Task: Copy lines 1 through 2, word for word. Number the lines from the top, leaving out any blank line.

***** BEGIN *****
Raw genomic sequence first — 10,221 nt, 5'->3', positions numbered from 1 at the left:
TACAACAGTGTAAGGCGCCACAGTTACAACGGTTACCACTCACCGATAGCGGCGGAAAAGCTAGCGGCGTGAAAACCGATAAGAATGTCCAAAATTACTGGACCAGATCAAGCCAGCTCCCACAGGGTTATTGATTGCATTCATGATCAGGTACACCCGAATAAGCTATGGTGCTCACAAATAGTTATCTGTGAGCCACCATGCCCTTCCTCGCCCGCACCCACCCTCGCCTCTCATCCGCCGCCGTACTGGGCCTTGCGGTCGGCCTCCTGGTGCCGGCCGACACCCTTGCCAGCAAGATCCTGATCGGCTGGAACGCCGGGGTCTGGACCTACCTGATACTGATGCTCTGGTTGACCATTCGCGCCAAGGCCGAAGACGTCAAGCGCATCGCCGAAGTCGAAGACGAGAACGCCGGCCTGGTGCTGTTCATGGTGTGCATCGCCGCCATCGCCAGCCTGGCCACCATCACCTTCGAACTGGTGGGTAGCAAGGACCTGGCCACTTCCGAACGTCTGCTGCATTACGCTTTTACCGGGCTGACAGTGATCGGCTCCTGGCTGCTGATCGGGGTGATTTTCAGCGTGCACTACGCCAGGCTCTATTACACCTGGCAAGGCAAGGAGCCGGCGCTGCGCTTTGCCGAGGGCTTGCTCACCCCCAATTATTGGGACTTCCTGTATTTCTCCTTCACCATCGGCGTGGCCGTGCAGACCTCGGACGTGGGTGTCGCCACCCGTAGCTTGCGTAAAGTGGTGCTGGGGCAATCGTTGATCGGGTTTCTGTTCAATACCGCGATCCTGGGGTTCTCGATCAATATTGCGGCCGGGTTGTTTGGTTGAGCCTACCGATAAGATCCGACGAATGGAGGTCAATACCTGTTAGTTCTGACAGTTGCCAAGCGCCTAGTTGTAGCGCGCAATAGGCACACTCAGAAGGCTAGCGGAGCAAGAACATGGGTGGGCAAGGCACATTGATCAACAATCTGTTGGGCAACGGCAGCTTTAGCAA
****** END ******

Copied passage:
Raw genomic sequence first — 10,221 nt, 5'->3', positions numbered from 1 at the left:
TACAACAGTGTAAGGCGCCACAGTTACAACGGTTACCACTCACCGATAGCGGCGGAAAAGCTAGCGGCGTGAAAACCGATAAGAATGTCCAAAATTACTGGACCAGATCAAGCCAGCTCCCACAGGGTTATTGATTGCATTCATGATCAGGTACACCCGAATAAGCTATGGTGCTCACAAATAGTTATCTGTGAGCCACCATGCCCTTCCTCGCCCGCACCCACCCTCGCCTCTCATCCGCCGCCGTACTGGGCCTTGCGGTCGGCCTCCTGGTGCCGGCCGACACCCTTGCCAGCAAGATCCTGATCGGCTGGAACGCCGGGGTCTGGACCTACCTGATACTGATGCTCTGGTTGACCATTCGCGCCAAGGCCGAAGACGTCAAGCGCATCGCCGAAGTCGAAGACGAGAACGCCGGCCTGGTGCTGTTCATGGTGTGCATCGCCGCCATCGCCAGCCTGGCCACCATCACCTTCGAACTGGTGGGTAGCAAGGACCTGGCCACTTCCGAACGTCTGCTGCATTACGCTTTTACCGGGCTGACAGTGATCGGCTCCTGGCTGCTGATCGGGGTGATTTTCAGCGTGCACTACGCCAGGCTCTATTACACCTGGCAAGGCAAGGAGCCGGCGCTGCGCTTTGCCGAGGGCTTGCTCACCCCCAATTATTGGGACTTCCTGTATTTCTCCTTCACCATCGGCGTGGCCGTGCAGACCTCGGACGTGGGTGTCGCCACCCGTAGCTTGCGTAAAGTGGTGCTGGGGCAATCGTTGATCGGGTTTCTGTTCAATACCGCGATCCTGGGGTTCTCGATCAATATTGCGGCCGGGTTGTTTGGTTGAGCCTACCGATAAGATCCGACGAATGGAGGTCAATACCTGTTAGTTCTGACAGTTGCCAAGCGCCTAGTTGTAGCGCGCAATAGGCACACTCAGAAGGCTAGCGGAGCAAGAACATGGGTGGGCAAGGCACATTGATCAACAATCTGTTGGGCAACGGCAGCTTTAGCAA